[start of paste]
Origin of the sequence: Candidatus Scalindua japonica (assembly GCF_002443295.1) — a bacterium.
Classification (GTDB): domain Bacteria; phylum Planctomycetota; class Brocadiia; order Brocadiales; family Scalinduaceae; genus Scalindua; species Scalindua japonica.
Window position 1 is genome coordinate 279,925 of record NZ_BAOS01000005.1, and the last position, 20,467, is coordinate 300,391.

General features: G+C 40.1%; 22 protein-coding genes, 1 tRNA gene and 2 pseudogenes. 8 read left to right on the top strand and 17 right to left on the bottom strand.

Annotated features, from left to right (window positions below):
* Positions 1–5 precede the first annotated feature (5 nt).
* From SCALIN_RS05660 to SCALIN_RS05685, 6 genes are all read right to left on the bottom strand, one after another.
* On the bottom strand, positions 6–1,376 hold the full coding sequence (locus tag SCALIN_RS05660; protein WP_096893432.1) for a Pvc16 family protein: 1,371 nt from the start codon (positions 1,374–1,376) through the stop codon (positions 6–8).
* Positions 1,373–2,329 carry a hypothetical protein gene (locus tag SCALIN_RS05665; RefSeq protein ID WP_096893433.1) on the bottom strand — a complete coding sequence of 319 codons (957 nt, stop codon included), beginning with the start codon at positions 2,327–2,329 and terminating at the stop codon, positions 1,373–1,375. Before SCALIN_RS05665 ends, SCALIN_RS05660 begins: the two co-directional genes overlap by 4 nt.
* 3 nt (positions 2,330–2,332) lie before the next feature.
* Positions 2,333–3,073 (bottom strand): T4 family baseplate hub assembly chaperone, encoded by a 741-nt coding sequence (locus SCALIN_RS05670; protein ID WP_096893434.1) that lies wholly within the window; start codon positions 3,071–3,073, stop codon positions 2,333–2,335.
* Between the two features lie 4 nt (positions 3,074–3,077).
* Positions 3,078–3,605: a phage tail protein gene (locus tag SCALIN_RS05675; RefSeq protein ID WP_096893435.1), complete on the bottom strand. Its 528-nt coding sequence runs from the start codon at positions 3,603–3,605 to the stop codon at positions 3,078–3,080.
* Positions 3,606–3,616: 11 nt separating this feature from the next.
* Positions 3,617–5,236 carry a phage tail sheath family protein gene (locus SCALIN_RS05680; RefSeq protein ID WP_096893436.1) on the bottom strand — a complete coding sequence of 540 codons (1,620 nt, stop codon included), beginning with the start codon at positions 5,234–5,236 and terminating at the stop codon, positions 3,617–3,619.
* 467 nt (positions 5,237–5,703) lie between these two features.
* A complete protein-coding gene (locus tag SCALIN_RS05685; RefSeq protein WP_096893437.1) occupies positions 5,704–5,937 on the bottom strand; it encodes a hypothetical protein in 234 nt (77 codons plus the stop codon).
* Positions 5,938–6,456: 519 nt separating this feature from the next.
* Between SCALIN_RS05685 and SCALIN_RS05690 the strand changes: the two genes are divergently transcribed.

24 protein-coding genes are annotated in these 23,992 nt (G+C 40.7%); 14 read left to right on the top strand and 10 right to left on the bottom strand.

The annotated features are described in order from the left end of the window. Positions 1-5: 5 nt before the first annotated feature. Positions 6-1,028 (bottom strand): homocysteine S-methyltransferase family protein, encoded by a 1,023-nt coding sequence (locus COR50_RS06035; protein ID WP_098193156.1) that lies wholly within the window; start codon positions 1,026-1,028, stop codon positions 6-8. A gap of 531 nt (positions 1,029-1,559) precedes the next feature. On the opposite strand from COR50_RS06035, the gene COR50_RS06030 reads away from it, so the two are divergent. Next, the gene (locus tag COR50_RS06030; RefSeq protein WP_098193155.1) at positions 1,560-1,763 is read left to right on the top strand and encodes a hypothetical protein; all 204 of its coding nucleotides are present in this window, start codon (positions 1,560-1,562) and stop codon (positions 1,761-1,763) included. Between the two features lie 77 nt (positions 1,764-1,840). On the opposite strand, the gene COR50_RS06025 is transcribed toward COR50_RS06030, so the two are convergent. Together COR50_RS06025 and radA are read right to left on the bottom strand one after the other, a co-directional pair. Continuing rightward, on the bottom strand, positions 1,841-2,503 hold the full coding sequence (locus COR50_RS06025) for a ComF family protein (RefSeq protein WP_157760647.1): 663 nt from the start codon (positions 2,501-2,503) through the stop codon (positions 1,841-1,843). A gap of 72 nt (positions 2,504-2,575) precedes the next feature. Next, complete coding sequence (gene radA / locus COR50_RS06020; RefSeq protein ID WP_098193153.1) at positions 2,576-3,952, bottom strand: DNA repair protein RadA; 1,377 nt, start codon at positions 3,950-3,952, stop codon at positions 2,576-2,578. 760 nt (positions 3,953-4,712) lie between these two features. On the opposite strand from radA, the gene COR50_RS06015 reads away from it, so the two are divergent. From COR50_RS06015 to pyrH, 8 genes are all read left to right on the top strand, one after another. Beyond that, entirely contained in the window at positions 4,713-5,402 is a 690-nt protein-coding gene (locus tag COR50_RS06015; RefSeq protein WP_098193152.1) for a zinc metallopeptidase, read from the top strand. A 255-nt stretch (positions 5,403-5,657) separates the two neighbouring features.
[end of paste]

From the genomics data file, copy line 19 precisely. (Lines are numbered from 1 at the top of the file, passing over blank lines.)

* Between SCALIN_RS05685 and SCALIN_RS05690 the strand changes: the two genes are divergently transcribed.